Hardcover and paperback, on Kindles or listening to audiobooks, the average American reads a dozen books a year. The good ones are enlightening or inspiring or just plain fun, a worthwhile investment of time. The shallower, cheesier or flat-out bad ones … well, they can send Annie Spence into a rant.
Like her take on “Grey: Fifty Shades of Grey as Told by Christian,” one of the more recent entries in the insistently sultry series by E.L. James:
It makes me want to shake readers and scream: YOU’RE SURROUNDED BY GREAT LITERATURE AND THIS (DRIVEL) ISN’T EVEN THAT DIRTY! … I’m putting you out on the curb where you belong, and I hope someone drops you in the bubble bath they are sitting in when they read you.
(The caps are Spence’s. And no, she didn’t say “drivel.”)
Spence is a Michigan librarian with a predictable passion for books and an endearing, if less conventional, habit of talking to them. More accurately, she writes to them with sweetness and candor, with fondness and scorn, something she started doing for kicks 10 or 11 years ago and eventually turned into her first book, “Dear Fahrenheit 451: Love and Heartbreak in the Stacks.”
At first, Spence typed out breakup letters to the tables full of used, donated or discarded books her library offered for sale. Later, in a blog for another library, she spotlighted her recommended reads for road trips, holidays and other occasions.
She includes 75 of those odes in her book, addressing specific titles, series and collections ranging from, yes, “Fahrenheit 451” and other classics to the more obscure “Cornzapoppin’ ” (more uses for popcorn than you ever imagined) and “Street Biking: How to Ride to Save Your Hide.” Spence tacks on several more chapters of literary lists, and the book in sum serves as a pretty extensive — and often uproarious — readers’ guide.
If you’re unfamiliar with a book, Spence gives you just enough detail, with a frequent side of snark, to pique your interest.
She adores “The Virgin Suicides”: “I love that after I read you, every time, my own everyday movements and the quotidian moments of my life feel more beautiful. That’s the mark of a lovely book.”
She’s so-so on “The Hobbit”: “I get that a lot of people love you and you ‘changed fantasy forever,’ or whatever. But if it were up to me? Maybe have Bilbo hang out with the other hobbits for a little longer. Smoke some pipe-weed. Get into trouble. Find a lady friend. Make merriment. That’s The Hobbit I was looking for.”
She gives Bill O’Reilly’s “Killing” series (Lincoln, Kennedy, Reagan and so on) a wry backhand: “This note is just to say you’re strong-arming the biography section and taking up a lot of space, so we have to remove a few of you. The Kennedy section, especially, resents you a bit.”
“I’d always email the writers of the books I recommended to let them know I did,” Spence says. “For one book in particular — the name is escaping me — I couldn’t find the author’s contact information so I emailed her agent, and the agent said, ‘I really like your writing style. Do you have any book ideas?’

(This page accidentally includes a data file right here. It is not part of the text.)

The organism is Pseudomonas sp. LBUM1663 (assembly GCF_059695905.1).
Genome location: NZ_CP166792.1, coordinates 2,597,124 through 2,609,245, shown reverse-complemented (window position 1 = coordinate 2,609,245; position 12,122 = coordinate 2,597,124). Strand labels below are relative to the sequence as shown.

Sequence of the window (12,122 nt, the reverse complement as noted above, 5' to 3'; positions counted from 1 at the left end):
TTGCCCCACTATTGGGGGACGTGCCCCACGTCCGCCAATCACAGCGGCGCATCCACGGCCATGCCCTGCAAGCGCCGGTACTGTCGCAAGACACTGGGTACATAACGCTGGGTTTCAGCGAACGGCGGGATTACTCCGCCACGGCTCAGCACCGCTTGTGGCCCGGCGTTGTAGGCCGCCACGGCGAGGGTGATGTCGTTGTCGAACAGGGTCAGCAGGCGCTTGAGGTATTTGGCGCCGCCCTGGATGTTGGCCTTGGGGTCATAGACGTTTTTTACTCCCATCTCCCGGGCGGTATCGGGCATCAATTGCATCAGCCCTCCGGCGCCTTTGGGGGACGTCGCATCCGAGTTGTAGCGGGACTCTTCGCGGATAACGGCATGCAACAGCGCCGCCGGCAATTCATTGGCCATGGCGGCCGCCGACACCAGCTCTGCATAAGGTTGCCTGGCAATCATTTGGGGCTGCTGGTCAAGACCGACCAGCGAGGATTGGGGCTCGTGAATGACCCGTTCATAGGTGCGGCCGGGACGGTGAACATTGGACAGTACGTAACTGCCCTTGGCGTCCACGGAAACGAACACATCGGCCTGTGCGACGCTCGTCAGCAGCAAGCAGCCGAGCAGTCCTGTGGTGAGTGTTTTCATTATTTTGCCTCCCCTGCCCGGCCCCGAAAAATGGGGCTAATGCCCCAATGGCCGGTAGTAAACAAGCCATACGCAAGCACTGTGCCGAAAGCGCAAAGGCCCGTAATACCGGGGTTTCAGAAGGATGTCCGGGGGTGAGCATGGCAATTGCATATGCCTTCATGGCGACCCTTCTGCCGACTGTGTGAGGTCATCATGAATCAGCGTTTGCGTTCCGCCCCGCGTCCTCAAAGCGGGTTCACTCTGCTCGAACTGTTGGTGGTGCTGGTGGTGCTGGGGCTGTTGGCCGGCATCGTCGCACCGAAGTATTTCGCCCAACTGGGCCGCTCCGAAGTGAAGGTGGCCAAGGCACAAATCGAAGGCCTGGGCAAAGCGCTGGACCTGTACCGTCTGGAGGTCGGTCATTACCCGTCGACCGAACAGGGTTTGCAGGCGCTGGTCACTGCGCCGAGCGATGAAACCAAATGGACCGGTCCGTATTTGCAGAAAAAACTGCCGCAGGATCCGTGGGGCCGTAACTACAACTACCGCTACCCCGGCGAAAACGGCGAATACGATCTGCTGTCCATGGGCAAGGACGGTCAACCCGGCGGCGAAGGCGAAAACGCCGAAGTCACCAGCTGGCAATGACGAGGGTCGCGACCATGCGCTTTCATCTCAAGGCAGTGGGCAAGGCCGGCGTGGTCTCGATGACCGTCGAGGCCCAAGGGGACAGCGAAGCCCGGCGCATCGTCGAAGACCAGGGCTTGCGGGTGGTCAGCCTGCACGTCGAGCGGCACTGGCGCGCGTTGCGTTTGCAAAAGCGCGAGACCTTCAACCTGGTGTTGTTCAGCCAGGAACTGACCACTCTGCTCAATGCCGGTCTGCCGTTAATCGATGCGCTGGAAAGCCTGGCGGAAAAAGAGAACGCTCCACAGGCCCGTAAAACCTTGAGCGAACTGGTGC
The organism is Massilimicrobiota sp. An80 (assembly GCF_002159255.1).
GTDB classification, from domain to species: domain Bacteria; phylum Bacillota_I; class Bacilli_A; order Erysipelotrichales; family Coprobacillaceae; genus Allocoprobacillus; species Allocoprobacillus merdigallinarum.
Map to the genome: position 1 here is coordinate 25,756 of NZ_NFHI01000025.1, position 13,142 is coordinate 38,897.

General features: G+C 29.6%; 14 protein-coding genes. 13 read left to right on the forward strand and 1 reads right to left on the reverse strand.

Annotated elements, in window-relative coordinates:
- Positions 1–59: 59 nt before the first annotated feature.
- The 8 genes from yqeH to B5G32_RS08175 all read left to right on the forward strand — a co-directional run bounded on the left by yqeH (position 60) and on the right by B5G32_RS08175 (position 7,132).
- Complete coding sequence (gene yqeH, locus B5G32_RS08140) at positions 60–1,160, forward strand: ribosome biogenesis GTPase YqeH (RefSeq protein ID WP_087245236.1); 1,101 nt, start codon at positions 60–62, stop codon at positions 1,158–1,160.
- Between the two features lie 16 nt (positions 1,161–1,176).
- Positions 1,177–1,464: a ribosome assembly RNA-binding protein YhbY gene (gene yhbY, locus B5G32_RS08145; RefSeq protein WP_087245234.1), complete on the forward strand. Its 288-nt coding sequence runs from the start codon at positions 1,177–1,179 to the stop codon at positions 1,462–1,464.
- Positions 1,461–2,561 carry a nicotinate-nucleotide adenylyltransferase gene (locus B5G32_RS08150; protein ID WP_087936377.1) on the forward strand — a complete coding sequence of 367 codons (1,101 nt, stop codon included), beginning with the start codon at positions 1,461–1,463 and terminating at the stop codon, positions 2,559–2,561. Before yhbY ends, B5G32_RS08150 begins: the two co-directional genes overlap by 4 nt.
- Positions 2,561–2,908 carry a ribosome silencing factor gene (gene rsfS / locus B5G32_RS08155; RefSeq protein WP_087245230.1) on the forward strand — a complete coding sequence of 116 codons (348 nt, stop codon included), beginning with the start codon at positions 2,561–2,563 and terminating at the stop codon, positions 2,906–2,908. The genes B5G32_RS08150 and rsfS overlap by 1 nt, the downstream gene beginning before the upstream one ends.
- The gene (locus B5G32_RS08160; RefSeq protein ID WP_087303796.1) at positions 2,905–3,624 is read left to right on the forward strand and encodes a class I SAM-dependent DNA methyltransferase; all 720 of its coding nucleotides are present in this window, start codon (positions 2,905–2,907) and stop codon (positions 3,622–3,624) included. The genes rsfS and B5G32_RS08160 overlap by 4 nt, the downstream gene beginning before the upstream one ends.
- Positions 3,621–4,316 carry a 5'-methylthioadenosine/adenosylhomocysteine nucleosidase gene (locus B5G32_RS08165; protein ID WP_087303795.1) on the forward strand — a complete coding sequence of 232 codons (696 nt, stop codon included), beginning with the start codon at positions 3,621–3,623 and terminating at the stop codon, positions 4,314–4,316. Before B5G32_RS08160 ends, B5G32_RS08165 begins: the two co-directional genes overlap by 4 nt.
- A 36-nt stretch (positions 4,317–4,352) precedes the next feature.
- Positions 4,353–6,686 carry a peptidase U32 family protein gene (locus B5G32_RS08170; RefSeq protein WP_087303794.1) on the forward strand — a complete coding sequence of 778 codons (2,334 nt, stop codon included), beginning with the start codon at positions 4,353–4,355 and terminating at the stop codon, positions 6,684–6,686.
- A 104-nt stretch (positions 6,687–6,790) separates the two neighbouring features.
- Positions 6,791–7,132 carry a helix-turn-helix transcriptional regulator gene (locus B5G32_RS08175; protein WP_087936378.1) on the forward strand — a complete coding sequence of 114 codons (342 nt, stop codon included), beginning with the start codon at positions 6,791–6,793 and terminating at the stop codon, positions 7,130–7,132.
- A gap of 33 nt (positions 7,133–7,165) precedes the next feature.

“I pitched a few to her and, just to make it look like I had a lot of ideas, I added some of those letters. She thought letters to books was a great book idea, and so we ran with that.”
Her original intent, Spence says, was to target the book to people who already loved reading. “Book nerds have a lot of feelings about books in general, even if we don’t match up on what we love and hate,” she says.
“But as I got more into it and had a few friends read it, I would say about halfway through I started thinking that maybe this could be a way to get more people reading and get more people into the library, especially people in their 20s and 30s.”
Spence, 34, the outreach librarian for emerging adults (late teens through 20s) at the Grosse Pointe (Michigan) Public Library, recently discussed “Dear Fahrenheit 451,” its impact and her emergence as a writer. Excerpts are edited for length.
Q: You pretty well blow up the stereotype of the staid librarian. Are you as funny as you write?
A: I’m the youngest of five kids, and my family is pretty funny. If you couldn’t take a joke, you really weren’t going to get by.
Q: You also don’t mind throwing down a few profanities. OK, more than a few. It’s not exactly language that your mother’s librarian would use.
A: There are so many funny, or quirky, things that happen in the library, and I think you’d go a little mad if you didn’t have a sense of humor. It’s funny that you say “not your mother’s librarian.” My mother has been telling people, “She just writes that way. She doesn’t talk like that.”
Q: What kind of funny, quirky things.
A: People come in with odd questions. One woman said she wanted books on pregnancy because, when she opened her mouth, she could hear a baby crying through her throat.
I have a co-worker who found a dead bat in a book. When I worked at the Detroit Public Library, we had to lock the drop box because somebody kept pooping in it.
Q: How many librarians become authors?
A: Nancy Pearl wrote books as a librarian (including “Book Lust: Recommended Reading for Every Mood, Moment and Reason”), and just recently came out with fiction. Anne Tyler (“The Accidental Tourist”) did work at a library as a bibliographer.
I think a lot of librarians are probably closet writers who like to try their hand on it. But I think the number who become authors is low.
Q: How did it feel to finish your book?
A: It was pretty unbelievable. I had written a young adult book at the end of college and never was able to get it published. I was writing fiction and short stories for myself, not sending them out anywhere … and I just sort of made peace with myself about never being a published writer. I thought, “I don’t have to do that to be happy with my life.”
And then this agent just kind of dropped into my lap. Not only did she like one of the first ideas I gave her, but the first publisher to look at the book accepted it — and it was Amy Einhorn, who has a ton of great books under her belt. A lot of my friends did spit takes when they heard she was my editor.